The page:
Diesel engines
1.7 D 1,714 cc 55–58 PS (40–43 kW) || 98 N·m (72 lb·ft) || 150 km/h (93 mph)

MotorsportEdit

The SEAT Ibiza Mk1 took part in several rally events and formed the basis on which the Campeonato SEAT Ibiza de Rallies was organised by the SEAT Sport division in 1985,[9] however its most notable rally version has been the all-wheel drive Ibiza Bimotor, manufactured in 1986 and equipped with two engines each one delivering power to the front and rear axle respectively.[10]

RebadgesEdit

File:Seat Ibiza Cabrio offen.JPG

In 1997, the Ibiza Mk1 design was bought by a joint venture between Chinese automaker Nanjing Automobile Group and Malaysia's Lion Group. It entered production in June 1999, as the Eagle, and was redeveloped and rebadged into the Nanjing Yuejin Soyat in late 2003.[11] Chinese Ibiza production came to a final end in 2008, after another facelift in 2007.

DerivativesEdit

The Spanish company Emelba produced two derivatives of the SEAT Ibiza Mk1: the pickup derivative of the Ibiza, and the Emelba Siete, a 7-seat MPV derivative.

Other than the Emelba variants, further Ibiza Mk1 derivative models have been produced from several companies.

Concept carsEdit

SEAT has also produced on its own a cabriolet version of the SEAT Ibiza Mk1, named Ibiza cabrio, a model which is currently found in its Nave A122 site.[12]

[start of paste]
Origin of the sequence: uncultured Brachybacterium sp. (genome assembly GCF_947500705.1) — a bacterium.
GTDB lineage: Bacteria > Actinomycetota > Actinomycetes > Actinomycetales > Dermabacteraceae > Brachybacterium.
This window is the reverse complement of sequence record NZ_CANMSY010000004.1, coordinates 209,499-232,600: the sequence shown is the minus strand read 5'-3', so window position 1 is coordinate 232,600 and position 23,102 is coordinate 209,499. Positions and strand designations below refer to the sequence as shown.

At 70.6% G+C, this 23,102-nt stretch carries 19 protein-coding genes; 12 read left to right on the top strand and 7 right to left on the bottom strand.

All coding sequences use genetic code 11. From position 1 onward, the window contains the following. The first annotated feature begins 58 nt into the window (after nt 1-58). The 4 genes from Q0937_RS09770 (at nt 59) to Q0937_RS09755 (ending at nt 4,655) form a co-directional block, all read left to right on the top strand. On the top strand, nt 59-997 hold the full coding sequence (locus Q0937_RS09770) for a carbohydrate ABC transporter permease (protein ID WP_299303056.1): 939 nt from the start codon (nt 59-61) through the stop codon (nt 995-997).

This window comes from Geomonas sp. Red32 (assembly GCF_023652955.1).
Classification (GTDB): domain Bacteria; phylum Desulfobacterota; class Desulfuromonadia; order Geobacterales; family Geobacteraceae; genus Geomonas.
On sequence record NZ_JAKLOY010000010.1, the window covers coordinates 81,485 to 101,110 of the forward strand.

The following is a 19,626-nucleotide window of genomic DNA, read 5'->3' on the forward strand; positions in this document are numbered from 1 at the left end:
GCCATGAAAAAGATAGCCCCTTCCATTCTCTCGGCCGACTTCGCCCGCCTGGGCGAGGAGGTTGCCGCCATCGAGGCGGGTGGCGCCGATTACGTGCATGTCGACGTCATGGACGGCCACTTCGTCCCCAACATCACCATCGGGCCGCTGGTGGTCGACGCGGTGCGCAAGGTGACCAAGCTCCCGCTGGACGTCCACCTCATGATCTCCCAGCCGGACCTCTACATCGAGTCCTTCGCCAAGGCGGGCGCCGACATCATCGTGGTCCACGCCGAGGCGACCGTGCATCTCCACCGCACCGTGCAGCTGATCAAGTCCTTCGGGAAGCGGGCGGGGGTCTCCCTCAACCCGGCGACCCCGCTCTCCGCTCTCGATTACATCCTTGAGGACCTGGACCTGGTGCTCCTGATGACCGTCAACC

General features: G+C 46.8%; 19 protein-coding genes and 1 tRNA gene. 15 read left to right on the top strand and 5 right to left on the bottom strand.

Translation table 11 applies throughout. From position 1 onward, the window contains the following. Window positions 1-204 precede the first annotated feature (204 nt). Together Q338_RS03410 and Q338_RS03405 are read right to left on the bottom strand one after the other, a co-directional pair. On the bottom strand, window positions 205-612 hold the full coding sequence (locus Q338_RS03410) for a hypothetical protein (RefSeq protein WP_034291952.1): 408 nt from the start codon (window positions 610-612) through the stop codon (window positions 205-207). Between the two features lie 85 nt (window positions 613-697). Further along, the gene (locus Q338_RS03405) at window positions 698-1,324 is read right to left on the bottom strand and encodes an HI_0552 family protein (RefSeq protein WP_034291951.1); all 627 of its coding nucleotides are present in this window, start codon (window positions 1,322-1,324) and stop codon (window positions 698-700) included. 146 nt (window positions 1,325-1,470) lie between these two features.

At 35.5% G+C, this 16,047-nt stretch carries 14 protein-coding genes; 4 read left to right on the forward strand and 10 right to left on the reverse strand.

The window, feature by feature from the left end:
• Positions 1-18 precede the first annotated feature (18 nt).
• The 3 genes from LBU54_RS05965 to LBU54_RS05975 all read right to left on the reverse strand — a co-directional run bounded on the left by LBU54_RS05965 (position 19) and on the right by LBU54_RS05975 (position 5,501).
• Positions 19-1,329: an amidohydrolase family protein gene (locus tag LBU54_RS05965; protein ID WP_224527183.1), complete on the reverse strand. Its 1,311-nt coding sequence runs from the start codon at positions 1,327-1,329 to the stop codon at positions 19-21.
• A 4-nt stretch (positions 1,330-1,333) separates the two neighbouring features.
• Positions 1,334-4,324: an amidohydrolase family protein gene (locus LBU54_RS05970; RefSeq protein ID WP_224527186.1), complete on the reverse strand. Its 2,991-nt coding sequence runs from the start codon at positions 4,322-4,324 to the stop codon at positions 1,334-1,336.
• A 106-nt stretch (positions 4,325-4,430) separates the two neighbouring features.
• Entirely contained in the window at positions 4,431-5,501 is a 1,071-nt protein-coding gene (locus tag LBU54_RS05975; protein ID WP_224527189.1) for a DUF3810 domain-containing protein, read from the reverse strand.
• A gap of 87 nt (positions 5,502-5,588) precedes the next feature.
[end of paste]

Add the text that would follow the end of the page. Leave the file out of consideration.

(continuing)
Second generation (Typ 6K; 1993–2002)Edit

SEAT Ibiza Mk2 (6K)
Seat Ibiza 2 front 20071004.jpg
1996–1999 SEAT Ibiza Mk2 facelift
Also called Volkswagen Polo Playa (South Africa)
Production (CO2) 1993–1999 (6K)
1999–2002 (6K2)
Assembly Martorell, Spain,
Ipiranga, Brazil (1996 only)
Body style 3-door hatchback
5-door hatchback
5-door estate
Platform Volkswagen Group A03
Engine Petrol engines:
1.0 L I4 8v
1.0 L I4 16v
1.05 L I4
1.3 L I4
1.4 L I4 8v
1.4 L I4 16v
1.6 L I4
1.8 L I4 8v
1.8 L I4 16v
1.8 L I4 20v Turbo
2.0 L I4 8v
2.0 L I4 16v
Diesel engines:
1.9 L I4 D/SDI
1.9 L I4 TD/TDI
Related SEAT Córdoba Mk1
SEAT Inca
Volkswagen Polo Mk3
Volkswagen Polo Classic
Volkswagen Caddy
Designer Giorgetto Giugiaro
File:Seat Ibiza 2 rear 20071004.jpg
File:SEAT Ibiza Mk2 pre-facelift interior.JPG

The Ibiza Mk2 (Typ 6K) was the first Ibiza generation fully developed and produced under the Volkswagen Group ownership. It was based on the Volkswagen Group A03 platform, which was also used one year later by the Volkswagen Polo Mk3 (Typ 6N).

This Ibiza was available in three and five-door models, the saloon/coupé variant was known as the SEAT Córdoba, and the estate was known as the SEAT Córdoba Vario.

In the interior, the pre-facelift Ibiza 6K shared the same dashboard with many other models from SEAT and Volkswagen, such as the SEAT Córdoba Mk1, the Volkswagen Polo Classic, the SEAT Inca, the Volkswagen Polo Mk3 etc.

Before facelift, the trim levels were i, CL, CLX, GLX, Pasion, S and GTI.

6K minor faceliftEdit

The 6K Ibiza had a minor facelift in 1996, which included changing the general aesthetics of the car, by adding smoother bumpers and changing the grille and headlamps and the trim levels offered (Base, E, S, SE, SXE, Sport, GT, GTI and GTI Cupra Sport).